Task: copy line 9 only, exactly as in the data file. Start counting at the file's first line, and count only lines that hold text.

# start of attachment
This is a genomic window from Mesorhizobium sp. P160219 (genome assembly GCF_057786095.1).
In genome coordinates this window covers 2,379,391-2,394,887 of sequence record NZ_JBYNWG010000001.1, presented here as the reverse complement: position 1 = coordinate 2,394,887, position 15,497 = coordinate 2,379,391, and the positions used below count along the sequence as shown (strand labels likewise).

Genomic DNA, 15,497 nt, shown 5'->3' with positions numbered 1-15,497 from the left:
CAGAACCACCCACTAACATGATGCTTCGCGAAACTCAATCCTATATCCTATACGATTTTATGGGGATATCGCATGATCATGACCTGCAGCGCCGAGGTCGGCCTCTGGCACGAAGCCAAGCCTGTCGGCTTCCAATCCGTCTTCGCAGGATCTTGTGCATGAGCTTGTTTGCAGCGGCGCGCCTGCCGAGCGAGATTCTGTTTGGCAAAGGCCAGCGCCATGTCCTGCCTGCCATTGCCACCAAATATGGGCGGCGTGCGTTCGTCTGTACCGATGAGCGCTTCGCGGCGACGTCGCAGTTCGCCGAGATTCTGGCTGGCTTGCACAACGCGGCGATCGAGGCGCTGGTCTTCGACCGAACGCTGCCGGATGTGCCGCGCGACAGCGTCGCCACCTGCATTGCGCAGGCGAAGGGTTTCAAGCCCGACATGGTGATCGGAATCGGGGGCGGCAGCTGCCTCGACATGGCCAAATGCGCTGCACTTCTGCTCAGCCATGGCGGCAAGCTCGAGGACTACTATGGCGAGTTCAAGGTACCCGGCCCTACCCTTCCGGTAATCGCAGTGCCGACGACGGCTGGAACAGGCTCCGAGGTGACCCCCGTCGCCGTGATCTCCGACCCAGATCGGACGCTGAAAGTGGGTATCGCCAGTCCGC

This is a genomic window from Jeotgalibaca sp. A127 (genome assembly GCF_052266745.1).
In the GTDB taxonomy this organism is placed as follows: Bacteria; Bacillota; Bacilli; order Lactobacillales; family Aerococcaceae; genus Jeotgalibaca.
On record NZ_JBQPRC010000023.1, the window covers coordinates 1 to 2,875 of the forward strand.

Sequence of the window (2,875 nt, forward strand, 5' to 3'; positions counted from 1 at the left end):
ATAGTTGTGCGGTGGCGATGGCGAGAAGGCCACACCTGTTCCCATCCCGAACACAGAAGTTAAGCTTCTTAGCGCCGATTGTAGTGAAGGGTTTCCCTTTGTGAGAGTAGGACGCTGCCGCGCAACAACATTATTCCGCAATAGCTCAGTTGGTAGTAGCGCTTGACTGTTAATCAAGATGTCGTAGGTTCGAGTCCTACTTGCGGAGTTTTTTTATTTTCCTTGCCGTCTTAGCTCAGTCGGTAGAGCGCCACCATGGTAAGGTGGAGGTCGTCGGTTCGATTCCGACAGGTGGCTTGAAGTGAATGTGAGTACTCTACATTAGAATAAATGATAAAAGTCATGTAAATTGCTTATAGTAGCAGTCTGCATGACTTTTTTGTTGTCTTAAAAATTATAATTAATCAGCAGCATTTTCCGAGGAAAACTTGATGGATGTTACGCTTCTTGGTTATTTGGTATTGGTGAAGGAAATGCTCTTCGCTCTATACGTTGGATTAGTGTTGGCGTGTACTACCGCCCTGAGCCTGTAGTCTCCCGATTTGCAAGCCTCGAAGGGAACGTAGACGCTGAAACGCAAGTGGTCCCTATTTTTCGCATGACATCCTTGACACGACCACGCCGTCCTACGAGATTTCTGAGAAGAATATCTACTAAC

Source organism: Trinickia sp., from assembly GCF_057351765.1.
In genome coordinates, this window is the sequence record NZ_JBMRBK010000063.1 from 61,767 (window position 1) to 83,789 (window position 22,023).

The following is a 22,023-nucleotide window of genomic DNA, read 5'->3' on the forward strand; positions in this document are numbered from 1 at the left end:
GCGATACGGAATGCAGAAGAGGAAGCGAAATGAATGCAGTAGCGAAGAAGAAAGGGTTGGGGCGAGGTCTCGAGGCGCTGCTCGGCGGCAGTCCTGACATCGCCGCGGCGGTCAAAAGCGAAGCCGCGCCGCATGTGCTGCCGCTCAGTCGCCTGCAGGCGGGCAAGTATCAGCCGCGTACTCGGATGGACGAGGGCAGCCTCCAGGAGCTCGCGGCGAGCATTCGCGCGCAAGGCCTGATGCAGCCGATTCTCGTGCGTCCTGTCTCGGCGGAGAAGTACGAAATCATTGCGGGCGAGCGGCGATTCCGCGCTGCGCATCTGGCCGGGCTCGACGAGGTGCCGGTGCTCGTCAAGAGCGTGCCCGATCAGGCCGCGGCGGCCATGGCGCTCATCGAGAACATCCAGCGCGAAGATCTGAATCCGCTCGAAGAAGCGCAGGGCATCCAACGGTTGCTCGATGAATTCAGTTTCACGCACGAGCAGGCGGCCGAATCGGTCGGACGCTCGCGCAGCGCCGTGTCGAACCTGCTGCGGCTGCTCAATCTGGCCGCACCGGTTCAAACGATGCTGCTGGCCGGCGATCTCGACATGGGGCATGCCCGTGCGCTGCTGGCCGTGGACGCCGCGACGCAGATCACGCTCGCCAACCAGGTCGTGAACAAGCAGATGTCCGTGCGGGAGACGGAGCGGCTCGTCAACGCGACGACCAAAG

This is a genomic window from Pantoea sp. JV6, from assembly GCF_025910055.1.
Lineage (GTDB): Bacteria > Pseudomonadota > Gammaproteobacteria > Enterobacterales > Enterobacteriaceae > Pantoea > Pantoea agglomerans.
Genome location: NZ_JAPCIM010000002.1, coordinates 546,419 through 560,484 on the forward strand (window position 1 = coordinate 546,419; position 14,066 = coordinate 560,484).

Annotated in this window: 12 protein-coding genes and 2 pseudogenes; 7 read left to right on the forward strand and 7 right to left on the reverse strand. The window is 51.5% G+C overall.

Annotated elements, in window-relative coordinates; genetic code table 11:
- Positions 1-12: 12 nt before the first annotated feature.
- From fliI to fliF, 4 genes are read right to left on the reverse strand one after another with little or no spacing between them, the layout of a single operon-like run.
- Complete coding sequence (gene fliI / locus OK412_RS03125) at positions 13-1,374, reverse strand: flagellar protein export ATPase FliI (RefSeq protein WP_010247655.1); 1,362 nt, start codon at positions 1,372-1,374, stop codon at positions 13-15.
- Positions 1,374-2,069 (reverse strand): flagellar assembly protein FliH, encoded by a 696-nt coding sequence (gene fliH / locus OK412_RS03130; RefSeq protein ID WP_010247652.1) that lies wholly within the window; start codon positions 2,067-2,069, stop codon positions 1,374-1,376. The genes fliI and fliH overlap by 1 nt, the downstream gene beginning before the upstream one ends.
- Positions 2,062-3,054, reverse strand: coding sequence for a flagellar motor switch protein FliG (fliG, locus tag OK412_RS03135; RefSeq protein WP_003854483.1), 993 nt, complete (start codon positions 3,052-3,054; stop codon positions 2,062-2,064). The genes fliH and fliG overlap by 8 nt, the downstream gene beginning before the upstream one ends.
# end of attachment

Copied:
ATAGTTGTGCGGTGGCGATGGCGAGAAGGCCACACCTGTTCCCATCCCGAACACAGAAGTTAAGCTTCTTAGCGCCGATTGTAGTGAAGGGTTTCCCTTTGTGAGAGTAGGACGCTGCCGCGCAACAACATTATTCCGCAATAGCTCAGTTGGTAGTAGCGCTTGACTGTTAATCAAGATGTCGTAGGTTCGAGTCCTACTTGCGGAGTTTTTTTATTTTCCTTGCCGTCTTAGCTCAGTCGGTAGAGCGCCACCATGGTAAGGTGGAGGTCGTCGGTTCGATTCCGACAGGTGGCTTGAAGTGAATGTGAGTACTCTACATTAGAATAAATGATAAAAGTCATGTAAATTGCTTATAGTAGCAGTCTGCATGACTTTTTTGTTGTCTTAAAAATTATAATTAATCAGCAGCATTTTCCGAGGAAAACTTGATGGATGTTACGCTTCTTGGTTATTTGGTATTGGTGAAGGAAATGCTCTTCGCTCTATACGTTGGATTAGTGTTGGCGTGTACTACCGCCCTGAGCCTGTAGTCTCCCGATTTGCAAGCCTCGAAGGGAACGTAGACGCTGAAACGCAAGTGGTCCCTATTTTTCGCATGACATCCTTGACACGACCACGCCGTCCTACGAGATTTCTGAGAAGAATATCTACTAAC